Air Gear Vol. 1
Is rollerblading really an interesting enough sport to make a story out of? Apparently, manga creator Oh Great! thinks so, as his manga of Air Gear has been going on for at least thirteen volumes or so with more to come. Of course, Air Gear isn't about just plain old roller skating but Air Treks, decked out skates with motors and gadgets and such that make using them into an extreme sport. All things considered, we've seen sports anime made from far worse conceits, and Air Gear has a great soundtrack and reasonable good animation to go with it. But sadly, Air Gear Vol. 1 shows that a lack of character development, clichéd plots, and uncomfortable sexual innuendo can take down an otherwise promising show very quickly.
Ikki is a tough guy who lives with the easy-on-the-eyes Noyamano sisters. He can handle himself in a fight, but what happens when the guys you are fighting have Air Treks? These stylish rollerblades allow a skilled user to virtually take flight in all sorts of acrobatic moves. A youth gang subculture has grown up around Air Treks, and when Ikki finds out about it, he is intrigued. Of course, it turns out that Ikki has surprising Air Trek skills from the get-go; he's a born natural. He quickly gets engaged in the world of gang competitions only to find out that the four Noyamanos are themselves an Air Trek team! But lest my readers think the show is all about skating, there's a love triangle building between Ikki, the mysterious and flirtateous Simco, and Ringo, the Noyamano sister who's fallen head over heels for him. Now isn't that sweet?
As you might have guessed from the description above, Air Gear Vol. 1 follows every shonen stereotype ever seen. That isn't to say that it isn't enjoyable at times. The first episode in particular shows some promise with some genuinely unexpected humor and a playful nature. With the admittedly entertaining music pumping in the background, I thought that despite its trappings, it might be a worthwhile show. But each episode just sinks deeper and deeper into tedium. I have to admit that I finally used the fast-forward button during the last half of the fourth episode. I could tell each move the show was going to make. Why bother watching when you could write the show yourself?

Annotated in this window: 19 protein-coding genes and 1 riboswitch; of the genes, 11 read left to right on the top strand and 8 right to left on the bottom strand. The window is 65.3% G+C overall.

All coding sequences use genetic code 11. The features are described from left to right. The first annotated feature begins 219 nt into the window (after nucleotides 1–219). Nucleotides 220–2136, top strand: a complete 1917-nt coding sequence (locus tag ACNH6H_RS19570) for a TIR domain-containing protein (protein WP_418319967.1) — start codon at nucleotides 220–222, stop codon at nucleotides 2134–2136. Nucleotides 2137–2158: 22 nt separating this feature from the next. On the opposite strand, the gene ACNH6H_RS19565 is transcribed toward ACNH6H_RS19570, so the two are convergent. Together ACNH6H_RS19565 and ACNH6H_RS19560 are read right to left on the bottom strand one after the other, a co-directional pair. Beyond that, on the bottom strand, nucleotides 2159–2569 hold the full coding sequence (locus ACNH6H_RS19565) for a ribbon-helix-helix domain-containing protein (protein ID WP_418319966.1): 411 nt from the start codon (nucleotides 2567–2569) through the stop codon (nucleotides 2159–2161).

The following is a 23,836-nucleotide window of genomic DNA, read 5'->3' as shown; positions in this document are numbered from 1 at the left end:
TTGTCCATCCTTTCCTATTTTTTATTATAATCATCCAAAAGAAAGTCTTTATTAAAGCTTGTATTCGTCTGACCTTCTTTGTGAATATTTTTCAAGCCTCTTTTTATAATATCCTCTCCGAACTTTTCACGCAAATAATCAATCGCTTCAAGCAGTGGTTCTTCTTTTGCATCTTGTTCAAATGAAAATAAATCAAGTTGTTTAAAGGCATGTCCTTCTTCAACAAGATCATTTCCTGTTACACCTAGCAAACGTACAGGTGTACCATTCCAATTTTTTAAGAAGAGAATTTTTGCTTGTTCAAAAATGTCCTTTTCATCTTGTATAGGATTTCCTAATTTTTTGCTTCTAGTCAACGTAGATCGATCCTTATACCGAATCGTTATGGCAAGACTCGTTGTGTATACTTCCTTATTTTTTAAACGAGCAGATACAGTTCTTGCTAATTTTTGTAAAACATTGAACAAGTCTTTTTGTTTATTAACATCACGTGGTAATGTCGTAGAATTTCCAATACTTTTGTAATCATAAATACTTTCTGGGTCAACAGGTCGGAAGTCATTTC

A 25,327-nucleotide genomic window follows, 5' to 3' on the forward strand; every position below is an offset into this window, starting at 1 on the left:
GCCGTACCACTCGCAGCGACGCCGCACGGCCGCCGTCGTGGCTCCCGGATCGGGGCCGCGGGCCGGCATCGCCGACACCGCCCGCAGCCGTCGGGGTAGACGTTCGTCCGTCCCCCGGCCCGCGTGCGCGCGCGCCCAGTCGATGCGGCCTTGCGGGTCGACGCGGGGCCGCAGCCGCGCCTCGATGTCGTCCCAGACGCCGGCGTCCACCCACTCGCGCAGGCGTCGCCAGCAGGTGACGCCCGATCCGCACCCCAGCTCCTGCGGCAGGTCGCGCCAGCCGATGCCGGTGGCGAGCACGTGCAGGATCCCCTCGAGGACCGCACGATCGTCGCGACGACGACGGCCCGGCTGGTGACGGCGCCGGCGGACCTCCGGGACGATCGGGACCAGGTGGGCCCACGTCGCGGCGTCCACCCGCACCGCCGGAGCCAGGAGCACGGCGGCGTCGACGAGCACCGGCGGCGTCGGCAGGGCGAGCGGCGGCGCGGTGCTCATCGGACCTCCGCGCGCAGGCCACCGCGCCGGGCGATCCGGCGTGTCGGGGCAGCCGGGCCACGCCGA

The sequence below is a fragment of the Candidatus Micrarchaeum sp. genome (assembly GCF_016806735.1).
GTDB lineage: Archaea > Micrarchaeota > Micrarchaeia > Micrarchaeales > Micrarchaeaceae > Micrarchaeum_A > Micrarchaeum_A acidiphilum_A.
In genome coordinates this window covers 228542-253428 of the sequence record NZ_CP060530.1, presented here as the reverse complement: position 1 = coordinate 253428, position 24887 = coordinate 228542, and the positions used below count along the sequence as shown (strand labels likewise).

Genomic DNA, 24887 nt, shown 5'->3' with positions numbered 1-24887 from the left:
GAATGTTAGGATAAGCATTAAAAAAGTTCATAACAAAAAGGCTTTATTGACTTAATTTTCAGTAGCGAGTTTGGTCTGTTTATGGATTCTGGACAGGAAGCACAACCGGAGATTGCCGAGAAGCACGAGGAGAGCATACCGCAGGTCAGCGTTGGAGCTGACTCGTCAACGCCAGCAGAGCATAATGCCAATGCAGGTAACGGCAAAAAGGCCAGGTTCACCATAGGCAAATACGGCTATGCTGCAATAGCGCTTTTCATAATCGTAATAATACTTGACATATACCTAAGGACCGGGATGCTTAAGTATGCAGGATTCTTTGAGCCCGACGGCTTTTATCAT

There are two big problems with Air Gear Vol. 1 that go beyond its unoriginal plot. The first is the lack of character development. Ikki isn't a really nice guy, and while brash young hotheads are a staple of the shonen genre, he is almost totally unrelatable. We don't know why he lives with the Noyamanos; we have no idea about his family or his background. He is a cypher standing in for a real person. I don't care if he's going to become an Air Trek master because he is a nobody, a nothing. The love triangle aspect makes this all the more clear. Why would anybody be interested in this guy? Because he's a mystery? Ikki as the lead of the show just isn't interesting enough.
Then there's the issue of the fanservice and sexual innuendo. While I might not appreciate a lot of fanservice in my shows, I understand its allure. Air Gear is certainly not, say, Agent Aika; while some flesh is shown, it's not constant. But what was disturbing to me was that there were lots of innuendos and fanservice all centered around 14-year-old girls. I know that for some this might just be a selling point. For me, it was simply wrong, and even if the plot of Air Gear had been more solid, it still would have bothered me. Do we really need underage seduction in our entertainment?
While the first episode of Air Gear isn't bad, the following three episodes descend into junk. If you must buy an Air Gear product, then I really would suggest the soundtrack album; the music I enjoyed. But if you've been watching anime for more than a few weeks, you've seen this show done better with less garbage and more style.
Air Gear Vol. 1 -- profanity, sexual innuendo involving underage characters, brief nudity -- C